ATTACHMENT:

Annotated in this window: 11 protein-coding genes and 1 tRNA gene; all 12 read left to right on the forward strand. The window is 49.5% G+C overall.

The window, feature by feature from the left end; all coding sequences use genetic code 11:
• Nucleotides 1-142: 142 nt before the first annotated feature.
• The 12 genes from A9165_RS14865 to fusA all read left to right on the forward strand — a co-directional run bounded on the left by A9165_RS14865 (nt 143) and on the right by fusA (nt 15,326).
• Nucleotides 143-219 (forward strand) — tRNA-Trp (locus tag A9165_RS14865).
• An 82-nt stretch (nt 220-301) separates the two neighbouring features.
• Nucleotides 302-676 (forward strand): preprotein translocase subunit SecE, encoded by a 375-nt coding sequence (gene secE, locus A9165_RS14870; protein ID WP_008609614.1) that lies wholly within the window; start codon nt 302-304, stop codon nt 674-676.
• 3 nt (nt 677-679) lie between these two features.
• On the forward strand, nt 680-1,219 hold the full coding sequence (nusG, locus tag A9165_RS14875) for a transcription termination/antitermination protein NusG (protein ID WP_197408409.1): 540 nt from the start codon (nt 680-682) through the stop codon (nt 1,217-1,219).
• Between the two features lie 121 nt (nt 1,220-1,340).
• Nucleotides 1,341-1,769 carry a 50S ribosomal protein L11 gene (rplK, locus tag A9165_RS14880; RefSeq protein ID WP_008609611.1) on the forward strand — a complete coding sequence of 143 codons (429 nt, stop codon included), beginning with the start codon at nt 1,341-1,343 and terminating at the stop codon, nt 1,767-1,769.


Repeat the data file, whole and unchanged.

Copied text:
Annotated in this window: 11 protein-coding genes and 1 tRNA gene; all 12 read left to right on the forward strand. The window is 49.5% G+C overall.

The window, feature by feature from the left end; all coding sequences use genetic code 11:
• Nucleotides 1-142: 142 nt before the first annotated feature.
• The 12 genes from A9165_RS14865 to fusA all read left to right on the forward strand — a co-directional run bounded on the left by A9165_RS14865 (nt 143) and on the right by fusA (nt 15,326).
• Nucleotides 143-219 (forward strand) — tRNA-Trp (locus tag A9165_RS14865).
• An 82-nt stretch (nt 220-301) separates the two neighbouring features.
• Nucleotides 302-676 (forward strand): preprotein translocase subunit SecE, encoded by a 375-nt coding sequence (gene secE, locus A9165_RS14870; protein ID WP_008609614.1) that lies wholly within the window; start codon nt 302-304, stop codon nt 674-676.
• 3 nt (nt 677-679) lie between these two features.
• On the forward strand, nt 680-1,219 hold the full coding sequence (nusG, locus tag A9165_RS14875) for a transcription termination/antitermination protein NusG (protein ID WP_197408409.1): 540 nt from the start codon (nt 680-682) through the stop codon (nt 1,217-1,219).
• Between the two features lie 121 nt (nt 1,220-1,340).
• Nucleotides 1,341-1,769 carry a 50S ribosomal protein L11 gene (rplK, locus tag A9165_RS14880; RefSeq protein ID WP_008609611.1) on the forward strand — a complete coding sequence of 143 codons (429 nt, stop codon included), beginning with the start codon at nt 1,341-1,343 and terminating at the stop codon, nt 1,767-1,769.